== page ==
Building Software Together

Appendix L: How to Get Started Freelancing

I have worked for myself almost as often as I've worked for other people, and one question I'm sometimes asked is, "How do you get started?" The rules below are the advice I give people who want to become freelance trainers (which is the most rewarding work I've ever had).

Start in the backup band.
Be a helper at a gig someone else has organized in order to learn the business and make contacts. If it's commercial training, the lead instructor should cover your travel and accommodation and pay a few hundred dollars for a day of your time; if it's not, ask if they will let you teach one hour of the class and then give you feedback.
Start with friends.
Is a friend or colleague working somewhere that would benefit from training? If so, see if they can introduce you to their boss or to someone in HR (which is often responsible for arranging training).
Start with conferences.
Many conferences have a tutorial track; take a look at what's 6-12 months out and contact the organizers or the tutorial chair to see what they're looking for or whether they want what you already have.
Go where other people aren't.
Lots of recovering academics teach programming or data science to pharmaceutical companies and financial institutions. Fewer think about less glamorous industries like trucking or office building management, but they need help too. 1. Use examples that are directly relevant to their field. 2. Talk to a few people other than your initial contacts to get a sense of what the average community member actually knows.
Charge the going rate.
You would expect to pay between $300 and $1000 for a day-long conference workshop; assuming a 20-person class and a 50/50 split between the instructor and the venue, that works out to $3K--$5K for you. You should always add travel costs and accommodation on top of this, but none of my clients ever agreed to pay me for my travel time.
Negotiate for prep time.
If you are offering a workshop at a conference, the organizers probably won't pay for your prep: they'll assume you already have a course. If you're going on site to train a single client, ask for $50--$100/hr to prepare custom material, but don't be surprised if they say "no".
Never give away the rights to your material.
I strongly recommend publishing training material under a Creative Commons license, because if it's any good, it's going to wind up on the web anyway. If you'd rather keep it to yourself, that's OK, but do not let a client tell you that they own it or have an exclusive right to its use unless they have paid you (well) for the privilege.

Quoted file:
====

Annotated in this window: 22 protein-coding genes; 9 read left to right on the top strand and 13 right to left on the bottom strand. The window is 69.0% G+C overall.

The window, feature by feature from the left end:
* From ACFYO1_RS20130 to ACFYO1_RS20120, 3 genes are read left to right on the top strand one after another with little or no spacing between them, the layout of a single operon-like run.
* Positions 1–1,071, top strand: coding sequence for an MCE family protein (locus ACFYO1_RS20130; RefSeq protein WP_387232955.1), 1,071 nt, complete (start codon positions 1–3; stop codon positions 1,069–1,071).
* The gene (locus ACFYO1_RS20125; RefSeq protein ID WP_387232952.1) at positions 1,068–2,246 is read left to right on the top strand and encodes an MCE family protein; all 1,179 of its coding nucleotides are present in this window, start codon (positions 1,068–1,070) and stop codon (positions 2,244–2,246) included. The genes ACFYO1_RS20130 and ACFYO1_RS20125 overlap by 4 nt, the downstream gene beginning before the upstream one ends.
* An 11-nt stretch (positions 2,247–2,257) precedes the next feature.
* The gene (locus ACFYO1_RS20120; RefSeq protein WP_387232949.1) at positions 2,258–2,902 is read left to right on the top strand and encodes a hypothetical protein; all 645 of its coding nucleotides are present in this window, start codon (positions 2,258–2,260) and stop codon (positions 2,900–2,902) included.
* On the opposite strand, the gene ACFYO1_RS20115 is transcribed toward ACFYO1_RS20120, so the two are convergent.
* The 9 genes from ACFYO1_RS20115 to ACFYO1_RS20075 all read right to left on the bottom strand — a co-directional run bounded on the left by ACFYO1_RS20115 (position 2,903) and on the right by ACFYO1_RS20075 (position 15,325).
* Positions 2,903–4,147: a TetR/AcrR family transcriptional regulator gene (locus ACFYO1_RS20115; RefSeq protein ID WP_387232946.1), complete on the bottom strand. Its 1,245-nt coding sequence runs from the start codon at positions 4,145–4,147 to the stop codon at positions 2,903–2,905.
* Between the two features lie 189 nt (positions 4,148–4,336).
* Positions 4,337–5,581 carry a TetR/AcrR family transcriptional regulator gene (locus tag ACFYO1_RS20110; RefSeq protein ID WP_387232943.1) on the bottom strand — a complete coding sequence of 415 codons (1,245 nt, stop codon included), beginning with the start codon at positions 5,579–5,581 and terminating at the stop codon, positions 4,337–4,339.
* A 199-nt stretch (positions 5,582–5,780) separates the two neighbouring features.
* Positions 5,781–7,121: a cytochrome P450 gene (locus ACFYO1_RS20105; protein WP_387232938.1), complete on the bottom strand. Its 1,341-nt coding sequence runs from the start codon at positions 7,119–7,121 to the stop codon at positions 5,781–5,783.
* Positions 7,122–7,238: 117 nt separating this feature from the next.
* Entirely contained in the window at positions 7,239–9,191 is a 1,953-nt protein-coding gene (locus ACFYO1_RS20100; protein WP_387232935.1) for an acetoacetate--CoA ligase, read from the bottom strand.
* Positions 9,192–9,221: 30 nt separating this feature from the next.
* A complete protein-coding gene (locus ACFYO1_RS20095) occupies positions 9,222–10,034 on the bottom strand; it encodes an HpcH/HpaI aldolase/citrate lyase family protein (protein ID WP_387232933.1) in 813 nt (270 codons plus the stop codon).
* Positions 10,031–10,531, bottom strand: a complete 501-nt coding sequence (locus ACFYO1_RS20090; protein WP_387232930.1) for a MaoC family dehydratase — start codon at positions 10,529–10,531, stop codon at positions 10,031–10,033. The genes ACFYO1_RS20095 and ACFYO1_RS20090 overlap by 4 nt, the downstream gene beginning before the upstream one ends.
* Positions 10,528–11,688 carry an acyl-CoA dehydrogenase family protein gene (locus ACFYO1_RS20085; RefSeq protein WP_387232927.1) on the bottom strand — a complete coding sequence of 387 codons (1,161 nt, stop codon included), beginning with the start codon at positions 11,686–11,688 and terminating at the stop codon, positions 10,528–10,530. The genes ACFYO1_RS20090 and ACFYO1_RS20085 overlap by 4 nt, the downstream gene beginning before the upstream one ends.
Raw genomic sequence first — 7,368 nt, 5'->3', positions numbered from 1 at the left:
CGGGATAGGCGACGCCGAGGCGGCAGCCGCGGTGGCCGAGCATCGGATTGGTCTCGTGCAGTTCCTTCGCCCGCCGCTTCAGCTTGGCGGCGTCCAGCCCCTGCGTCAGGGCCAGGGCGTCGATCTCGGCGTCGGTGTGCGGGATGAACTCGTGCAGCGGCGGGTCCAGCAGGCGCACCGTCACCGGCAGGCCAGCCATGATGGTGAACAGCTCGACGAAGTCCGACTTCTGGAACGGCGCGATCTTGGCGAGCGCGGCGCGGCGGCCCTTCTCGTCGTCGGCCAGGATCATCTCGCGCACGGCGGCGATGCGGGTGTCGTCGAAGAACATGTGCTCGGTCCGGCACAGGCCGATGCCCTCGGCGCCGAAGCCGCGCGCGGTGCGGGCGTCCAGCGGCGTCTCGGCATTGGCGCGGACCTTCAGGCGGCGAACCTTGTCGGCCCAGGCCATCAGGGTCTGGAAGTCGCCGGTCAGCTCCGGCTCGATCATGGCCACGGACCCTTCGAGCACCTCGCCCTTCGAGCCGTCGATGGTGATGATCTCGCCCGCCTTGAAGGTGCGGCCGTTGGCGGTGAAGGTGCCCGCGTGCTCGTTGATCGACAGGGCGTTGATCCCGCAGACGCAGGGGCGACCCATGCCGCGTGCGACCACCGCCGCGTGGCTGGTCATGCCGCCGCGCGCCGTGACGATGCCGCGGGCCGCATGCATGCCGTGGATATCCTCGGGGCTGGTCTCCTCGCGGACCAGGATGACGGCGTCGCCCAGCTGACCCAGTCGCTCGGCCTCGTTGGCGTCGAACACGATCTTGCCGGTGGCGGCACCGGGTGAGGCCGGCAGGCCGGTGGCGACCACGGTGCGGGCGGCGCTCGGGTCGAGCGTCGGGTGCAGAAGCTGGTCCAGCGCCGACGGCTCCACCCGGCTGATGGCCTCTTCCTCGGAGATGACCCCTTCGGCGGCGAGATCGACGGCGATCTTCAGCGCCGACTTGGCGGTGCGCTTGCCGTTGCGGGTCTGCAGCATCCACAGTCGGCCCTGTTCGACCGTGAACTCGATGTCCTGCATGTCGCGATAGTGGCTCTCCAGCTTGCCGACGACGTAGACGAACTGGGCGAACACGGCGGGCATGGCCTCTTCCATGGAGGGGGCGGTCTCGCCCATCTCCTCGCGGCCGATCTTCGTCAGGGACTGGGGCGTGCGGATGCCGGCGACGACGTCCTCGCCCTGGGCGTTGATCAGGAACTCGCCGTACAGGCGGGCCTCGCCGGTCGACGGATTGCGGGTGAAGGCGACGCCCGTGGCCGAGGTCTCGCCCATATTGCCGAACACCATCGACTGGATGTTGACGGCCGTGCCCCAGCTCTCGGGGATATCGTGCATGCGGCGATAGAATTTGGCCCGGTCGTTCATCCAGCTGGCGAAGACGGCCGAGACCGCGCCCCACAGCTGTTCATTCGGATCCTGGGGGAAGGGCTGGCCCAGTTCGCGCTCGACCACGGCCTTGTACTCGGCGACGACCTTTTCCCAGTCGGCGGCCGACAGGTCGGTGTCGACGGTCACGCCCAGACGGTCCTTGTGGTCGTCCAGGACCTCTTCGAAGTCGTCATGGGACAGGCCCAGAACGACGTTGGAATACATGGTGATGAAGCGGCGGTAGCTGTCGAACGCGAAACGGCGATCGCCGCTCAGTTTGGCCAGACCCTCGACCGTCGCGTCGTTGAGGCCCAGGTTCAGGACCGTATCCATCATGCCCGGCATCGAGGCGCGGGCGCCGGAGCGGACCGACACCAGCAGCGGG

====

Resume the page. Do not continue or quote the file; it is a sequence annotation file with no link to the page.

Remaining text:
Talk to your employer.
Many people start training professional on the side and only switch to it full-time once they're sure they can support themselves. I've never heard of an employer saying "no" to this, but: 1. Tell them up front: they're going to find out eventually, and if you've tried to hide it from them, they'll wonder what else you're not telling them. 2. Keep your training separate from your day job. Back when I was multi-tasking, I only developed training materials on my home computer and only answered training-related mails when I was at home. 3. Offer to do some in-house training for free (where "free" means "during work hours, as part of your regular paid employment"). If you want to use material you've developed in your job externally—e.g., if you created a course for a university and now want to use those lessons at conference workshops or elsewhere—make sure you confirm in writing or by email that your employer is OK with that before you do it.
Create a professional-looking website.
And make sure your LinkedIn profile is up-to-date, because potential customers are going to check you out before signing anything. Your website will usually not include your rates: for whatever reason, people seem not to post those. Instead, it should have: - contact information (not your work email if you're starting part-time); - a brief biography; - samples of your training material; - a couple of short videos of you in action; - a calendar of upcoming engagements (or of conferences you're going to attend or other places you're going to be, because even if you're not teaching there people can use the opportunity to say "hi"); - some recent blog posts related to what you teach or describing recent engagements) (with an emphasis on "recent": if the most recent post is two years old, you're not helping yourself); - praise from previous clients (or professors you TA'd for, or anyone else); and - the Code of Conduct for your workshops.
Don't be afraid to say "no".
Most people have a to-do list; if you're going to any kind of independent consulting or training, you should have a to-don't list as well. Mine includes: - Don't insist on teaching in person. I have another blog post brewing about how to provide interactive online training, which I think provides most of the effectiveness at a far lower cost to family and the environment. - Don't agree to "one extra thing" without first confirming that you're going to get paid for the work. - Don't work cheap in the hope that training will lead to consulting work: it does happen, but it's uncommon enough that I can't afford to bank on it. - Don't stop teaching for free. I've run half a dozen free classes for public libraries over last three years because I think that public libraries are one of the crown jewels of civilization and I want to help them however I can. I've also run classes for local companies in exchange for donations to charities I want to support, which is better for both parties once the tax implications are sorted out.